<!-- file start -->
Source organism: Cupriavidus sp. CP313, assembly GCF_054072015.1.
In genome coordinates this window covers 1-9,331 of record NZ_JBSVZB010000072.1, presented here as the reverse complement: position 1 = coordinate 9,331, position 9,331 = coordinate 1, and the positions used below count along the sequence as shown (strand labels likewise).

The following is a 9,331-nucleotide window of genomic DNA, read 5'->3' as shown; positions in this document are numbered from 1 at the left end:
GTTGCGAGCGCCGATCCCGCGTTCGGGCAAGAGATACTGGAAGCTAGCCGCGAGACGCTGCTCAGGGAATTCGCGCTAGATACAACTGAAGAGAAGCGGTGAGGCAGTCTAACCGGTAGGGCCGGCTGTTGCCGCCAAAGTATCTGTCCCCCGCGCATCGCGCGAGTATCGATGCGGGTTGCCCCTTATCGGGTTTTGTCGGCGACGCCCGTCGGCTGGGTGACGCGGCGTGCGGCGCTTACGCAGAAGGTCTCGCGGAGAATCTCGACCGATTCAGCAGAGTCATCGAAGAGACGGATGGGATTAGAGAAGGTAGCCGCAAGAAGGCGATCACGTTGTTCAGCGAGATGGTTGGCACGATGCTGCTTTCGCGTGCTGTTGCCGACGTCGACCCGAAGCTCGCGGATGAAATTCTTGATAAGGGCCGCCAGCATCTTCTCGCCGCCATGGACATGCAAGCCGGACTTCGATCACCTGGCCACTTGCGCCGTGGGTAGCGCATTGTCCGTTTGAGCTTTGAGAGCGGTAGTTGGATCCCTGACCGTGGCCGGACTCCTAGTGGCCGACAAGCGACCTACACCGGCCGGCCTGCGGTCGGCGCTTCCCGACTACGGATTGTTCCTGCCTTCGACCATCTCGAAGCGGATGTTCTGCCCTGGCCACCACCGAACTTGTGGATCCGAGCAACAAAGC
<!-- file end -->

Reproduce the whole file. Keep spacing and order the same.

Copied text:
Source organism: Cupriavidus sp. CP313, assembly GCF_054072015.1.
In genome coordinates this window covers 1-9,331 of record NZ_JBSVZB010000072.1, presented here as the reverse complement: position 1 = coordinate 9,331, position 9,331 = coordinate 1, and the positions used below count along the sequence as shown (strand labels likewise).

The following is a 9,331-nucleotide window of genomic DNA, read 5'->3' as shown; positions in this document are numbered from 1 at the left end:
GTTGCGAGCGCCGATCCCGCGTTCGGGCAAGAGATACTGGAAGCTAGCCGCGAGACGCTGCTCAGGGAATTCGCGCTAGATACAACTGAAGAGAAGCGGTGAGGCAGTCTAACCGGTAGGGCCGGCTGTTGCCGCCAAAGTATCTGTCCCCCGCGCATCGCGCGAGTATCGATGCGGGTTGCCCCTTATCGGGTTTTGTCGGCGACGCCCGTCGGCTGGGTGACGCGGCGTGCGGCGCTTACGCAGAAGGTCTCGCGGAGAATCTCGACCGATTCAGCAGAGTCATCGAAGAGACGGATGGGATTAGAGAAGGTAGCCGCAAGAAGGCGATCACGTTGTTCAGCGAGATGGTTGGCACGATGCTGCTTTCGCGTGCTGTTGCCGACGTCGACCCGAAGCTCGCGGATGAAATTCTTGATAAGGGCCGCCAGCATCTTCTCGCCGCCATGGACATGCAAGCCGGACTTCGATCACCTGGCCACTTGCGCCGTGGGTAGCGCATTGTCCGTTTGAGCTTTGAGAGCGGTAGTTGGATCCCTGACCGTGGCCGGACTCCTAGTGGCCGACAAGCGACCTACACCGGCCGGCCTGCGGTCGGCGCTTCCCGACTACGGATTGTTCCTGCCTTCGACCATCTCGAAGCGGATGTTCTGCCCTGGCCACCACCGAACTTGTGGATCCGAGCAACAAAGC